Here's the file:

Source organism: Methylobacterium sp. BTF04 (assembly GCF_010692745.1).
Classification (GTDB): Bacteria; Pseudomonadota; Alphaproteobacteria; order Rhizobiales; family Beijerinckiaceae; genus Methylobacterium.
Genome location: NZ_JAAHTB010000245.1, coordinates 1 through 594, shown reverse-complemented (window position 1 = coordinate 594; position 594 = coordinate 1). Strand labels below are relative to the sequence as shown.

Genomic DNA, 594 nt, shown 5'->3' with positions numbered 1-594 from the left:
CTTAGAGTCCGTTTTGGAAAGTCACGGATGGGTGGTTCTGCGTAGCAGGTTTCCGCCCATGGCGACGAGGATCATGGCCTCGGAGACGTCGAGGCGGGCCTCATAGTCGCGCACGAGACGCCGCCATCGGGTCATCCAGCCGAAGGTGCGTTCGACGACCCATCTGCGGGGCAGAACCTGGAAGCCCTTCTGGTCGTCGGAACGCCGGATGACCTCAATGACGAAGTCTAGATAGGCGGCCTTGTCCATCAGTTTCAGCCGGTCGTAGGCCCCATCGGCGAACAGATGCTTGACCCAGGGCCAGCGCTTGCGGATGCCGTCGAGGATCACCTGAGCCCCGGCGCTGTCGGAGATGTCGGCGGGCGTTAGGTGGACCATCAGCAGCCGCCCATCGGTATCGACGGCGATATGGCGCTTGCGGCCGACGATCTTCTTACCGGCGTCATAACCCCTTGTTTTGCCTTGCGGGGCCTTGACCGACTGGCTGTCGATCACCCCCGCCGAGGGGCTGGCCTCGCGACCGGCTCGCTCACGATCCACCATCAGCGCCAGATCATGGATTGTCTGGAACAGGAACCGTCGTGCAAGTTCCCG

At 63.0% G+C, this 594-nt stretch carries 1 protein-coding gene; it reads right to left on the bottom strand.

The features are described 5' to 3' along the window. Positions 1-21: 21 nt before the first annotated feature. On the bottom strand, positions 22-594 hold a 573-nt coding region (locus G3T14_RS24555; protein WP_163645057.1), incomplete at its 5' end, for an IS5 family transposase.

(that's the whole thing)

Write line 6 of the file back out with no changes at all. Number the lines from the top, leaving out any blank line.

At 63.0% G+C, this 594-nt stretch carries 1 protein-coding gene; it reads right to left on the bottom strand.